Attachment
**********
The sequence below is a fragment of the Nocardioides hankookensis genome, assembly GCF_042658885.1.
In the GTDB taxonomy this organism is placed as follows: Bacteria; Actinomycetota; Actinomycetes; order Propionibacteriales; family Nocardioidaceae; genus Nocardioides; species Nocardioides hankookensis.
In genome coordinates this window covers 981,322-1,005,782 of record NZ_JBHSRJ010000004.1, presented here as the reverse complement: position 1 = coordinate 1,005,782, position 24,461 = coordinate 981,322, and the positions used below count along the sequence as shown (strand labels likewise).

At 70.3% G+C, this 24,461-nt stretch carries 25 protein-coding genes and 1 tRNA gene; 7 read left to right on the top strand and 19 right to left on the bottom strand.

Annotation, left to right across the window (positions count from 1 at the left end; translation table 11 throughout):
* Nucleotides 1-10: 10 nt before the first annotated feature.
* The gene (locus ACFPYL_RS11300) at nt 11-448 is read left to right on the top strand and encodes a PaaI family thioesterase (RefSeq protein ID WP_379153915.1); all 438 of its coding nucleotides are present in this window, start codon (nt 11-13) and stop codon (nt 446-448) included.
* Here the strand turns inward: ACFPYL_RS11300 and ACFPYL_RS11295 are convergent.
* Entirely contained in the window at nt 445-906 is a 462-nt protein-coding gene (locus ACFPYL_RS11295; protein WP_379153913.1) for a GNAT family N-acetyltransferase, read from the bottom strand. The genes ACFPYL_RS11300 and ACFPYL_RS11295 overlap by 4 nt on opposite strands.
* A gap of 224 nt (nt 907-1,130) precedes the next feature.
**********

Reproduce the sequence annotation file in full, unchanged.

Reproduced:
The sequence below is a fragment of the Nocardioides hankookensis genome, assembly GCF_042658885.1.
In the GTDB taxonomy this organism is placed as follows: Bacteria; Actinomycetota; Actinomycetes; order Propionibacteriales; family Nocardioidaceae; genus Nocardioides; species Nocardioides hankookensis.
In genome coordinates this window covers 981,322-1,005,782 of record NZ_JBHSRJ010000004.1, presented here as the reverse complement: position 1 = coordinate 1,005,782, position 24,461 = coordinate 981,322, and the positions used below count along the sequence as shown (strand labels likewise).

At 70.3% G+C, this 24,461-nt stretch carries 25 protein-coding genes and 1 tRNA gene; 7 read left to right on the top strand and 19 right to left on the bottom strand.

Annotation, left to right across the window (positions count from 1 at the left end; translation table 11 throughout):
* Nucleotides 1-10: 10 nt before the first annotated feature.
* The gene (locus ACFPYL_RS11300) at nt 11-448 is read left to right on the top strand and encodes a PaaI family thioesterase (RefSeq protein ID WP_379153915.1); all 438 of its coding nucleotides are present in this window, start codon (nt 11-13) and stop codon (nt 446-448) included.
* Here the strand turns inward: ACFPYL_RS11300 and ACFPYL_RS11295 are convergent.
* Entirely contained in the window at nt 445-906 is a 462-nt protein-coding gene (locus ACFPYL_RS11295; protein WP_379153913.1) for a GNAT family N-acetyltransferase, read from the bottom strand. The genes ACFPYL_RS11300 and ACFPYL_RS11295 overlap by 4 nt on opposite strands.
* A gap of 224 nt (nt 907-1,130) precedes the next feature.